Tokyo, Mar 30 (efe-epa).- Japanese authorities plan to ban the entry of foreigners who have recently visited the United States, most parts of Europe, China and South Korea, and some parts of Southeast Asia as a measure to contain Japan’s spread of the novel coronavirus.
The ban will apply to those who have visited one of the designated regions in the 14 days prior to their arrival in Japan, state broadcaster NHK reported.
Japanese citizens returning from these places can enter the country but will need to be under quarantine for two weeks.
The information did not specify when the measure would come into effect.
Japan has already banned the entry of people who have recently visited countries that have been severely affected by the coronavirus, including 21 European countries – among them Italy and Spain – as well as Iran, certain areas of China and South Korea.
Until now, the Japanese archipelago only required visitors who had been to the US to undergo quarantine, but the extensive spread of the virus in the North American country – which currently has the highest number of confirmed cases ahead of Italy and China – have led Japan to decide to tighten its restrictions.
There are already more than 720,000 documented global cases of the new SARS-CoV-2 coronavirus, with nearly 34,000 deaths.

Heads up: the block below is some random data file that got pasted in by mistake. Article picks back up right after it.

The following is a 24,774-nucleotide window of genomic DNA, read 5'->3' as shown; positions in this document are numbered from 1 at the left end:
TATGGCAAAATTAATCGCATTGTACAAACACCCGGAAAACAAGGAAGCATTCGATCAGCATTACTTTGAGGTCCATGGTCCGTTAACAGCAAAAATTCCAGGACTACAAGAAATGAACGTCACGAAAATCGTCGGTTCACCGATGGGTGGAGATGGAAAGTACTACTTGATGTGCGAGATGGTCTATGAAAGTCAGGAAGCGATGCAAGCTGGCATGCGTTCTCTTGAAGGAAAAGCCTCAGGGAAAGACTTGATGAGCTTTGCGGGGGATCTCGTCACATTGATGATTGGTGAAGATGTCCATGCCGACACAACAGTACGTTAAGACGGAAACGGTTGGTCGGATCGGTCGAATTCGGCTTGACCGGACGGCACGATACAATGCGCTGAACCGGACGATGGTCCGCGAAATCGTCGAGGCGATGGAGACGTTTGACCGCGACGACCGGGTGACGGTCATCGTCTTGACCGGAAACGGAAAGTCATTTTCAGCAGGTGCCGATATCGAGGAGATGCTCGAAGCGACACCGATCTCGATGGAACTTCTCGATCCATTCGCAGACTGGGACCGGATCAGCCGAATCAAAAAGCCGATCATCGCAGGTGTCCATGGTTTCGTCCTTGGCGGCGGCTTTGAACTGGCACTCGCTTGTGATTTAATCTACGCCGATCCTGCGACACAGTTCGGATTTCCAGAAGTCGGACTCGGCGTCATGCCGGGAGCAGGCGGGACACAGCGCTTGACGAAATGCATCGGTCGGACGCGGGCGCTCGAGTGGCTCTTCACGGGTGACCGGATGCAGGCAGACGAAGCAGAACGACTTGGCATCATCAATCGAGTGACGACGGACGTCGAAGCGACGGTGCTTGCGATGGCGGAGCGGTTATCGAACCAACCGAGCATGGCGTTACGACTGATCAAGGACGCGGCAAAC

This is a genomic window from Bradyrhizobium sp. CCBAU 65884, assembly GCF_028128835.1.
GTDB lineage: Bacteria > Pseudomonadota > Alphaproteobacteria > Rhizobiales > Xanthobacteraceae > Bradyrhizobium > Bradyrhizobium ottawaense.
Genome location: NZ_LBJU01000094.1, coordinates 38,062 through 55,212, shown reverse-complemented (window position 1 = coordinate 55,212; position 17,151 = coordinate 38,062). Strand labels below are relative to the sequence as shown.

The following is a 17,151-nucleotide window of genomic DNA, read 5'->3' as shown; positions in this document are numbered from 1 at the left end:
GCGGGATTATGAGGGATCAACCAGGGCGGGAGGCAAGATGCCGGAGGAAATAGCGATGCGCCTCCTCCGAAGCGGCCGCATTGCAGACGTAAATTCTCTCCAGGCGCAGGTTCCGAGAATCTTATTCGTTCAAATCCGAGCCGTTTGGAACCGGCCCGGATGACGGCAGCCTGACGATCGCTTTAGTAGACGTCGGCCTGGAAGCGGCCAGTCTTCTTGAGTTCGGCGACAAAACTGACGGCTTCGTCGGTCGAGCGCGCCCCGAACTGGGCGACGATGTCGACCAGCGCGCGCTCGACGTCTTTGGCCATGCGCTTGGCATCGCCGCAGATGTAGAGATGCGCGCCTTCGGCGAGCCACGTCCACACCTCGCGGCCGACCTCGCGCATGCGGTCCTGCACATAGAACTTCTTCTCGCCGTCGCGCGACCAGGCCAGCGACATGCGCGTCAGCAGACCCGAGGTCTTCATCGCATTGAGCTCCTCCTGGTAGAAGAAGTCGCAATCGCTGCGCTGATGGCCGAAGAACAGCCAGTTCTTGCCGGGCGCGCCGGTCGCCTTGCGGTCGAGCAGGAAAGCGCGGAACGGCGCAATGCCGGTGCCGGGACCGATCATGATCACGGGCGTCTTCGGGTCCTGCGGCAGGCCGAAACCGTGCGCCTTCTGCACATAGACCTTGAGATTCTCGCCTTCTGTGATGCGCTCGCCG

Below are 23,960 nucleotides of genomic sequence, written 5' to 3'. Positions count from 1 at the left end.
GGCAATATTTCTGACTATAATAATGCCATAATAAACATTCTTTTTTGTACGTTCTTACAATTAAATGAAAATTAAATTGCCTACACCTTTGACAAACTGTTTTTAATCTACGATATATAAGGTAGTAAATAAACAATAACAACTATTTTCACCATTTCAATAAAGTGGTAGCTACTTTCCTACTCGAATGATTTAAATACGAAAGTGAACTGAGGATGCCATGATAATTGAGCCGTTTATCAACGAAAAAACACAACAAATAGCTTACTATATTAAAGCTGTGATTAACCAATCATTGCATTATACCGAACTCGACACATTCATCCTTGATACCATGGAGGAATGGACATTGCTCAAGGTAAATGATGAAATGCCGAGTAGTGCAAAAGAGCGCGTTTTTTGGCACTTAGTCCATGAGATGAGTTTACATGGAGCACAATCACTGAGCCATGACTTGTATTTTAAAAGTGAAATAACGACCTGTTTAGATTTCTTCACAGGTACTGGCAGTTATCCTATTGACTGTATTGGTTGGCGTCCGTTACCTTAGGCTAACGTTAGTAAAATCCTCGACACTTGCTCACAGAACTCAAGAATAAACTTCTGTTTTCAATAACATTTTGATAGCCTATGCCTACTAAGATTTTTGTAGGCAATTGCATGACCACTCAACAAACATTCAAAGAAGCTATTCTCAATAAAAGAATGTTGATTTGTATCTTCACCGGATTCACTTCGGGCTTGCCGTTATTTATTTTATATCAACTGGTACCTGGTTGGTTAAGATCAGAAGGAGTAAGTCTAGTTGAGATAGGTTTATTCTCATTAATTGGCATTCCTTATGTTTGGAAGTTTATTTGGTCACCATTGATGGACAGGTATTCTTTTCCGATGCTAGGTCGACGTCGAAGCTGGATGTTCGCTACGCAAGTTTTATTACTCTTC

Japan has diagnosed relatively few cases, but in recent days it has experienced a sharp increase, mainly in Tokyo and its surrounding regions.
The Japanese government has so far reported 2,578 confirmed cases of COVID-19 in the archipelago – including 712 from the Diamond Princess cruise liner – and 64 deaths. More than 700 infections were diagnosed in the past week.
Japanese comedian Ken Shimura died overnight at age 70 from pneumonia caused by COVID-19, his agency announced on Monday.
Shimura was hospitalized on Mar. 20 at a Tokyo hospital and became the first figure in the Japanese entertainment sector to make his condition public.
Another public figure who is known to have contracted the coronavirus is vice-president of the Japan Olympic Committee and head of Japanese Football Association, Kozo Tashima, 62. EFE-EPA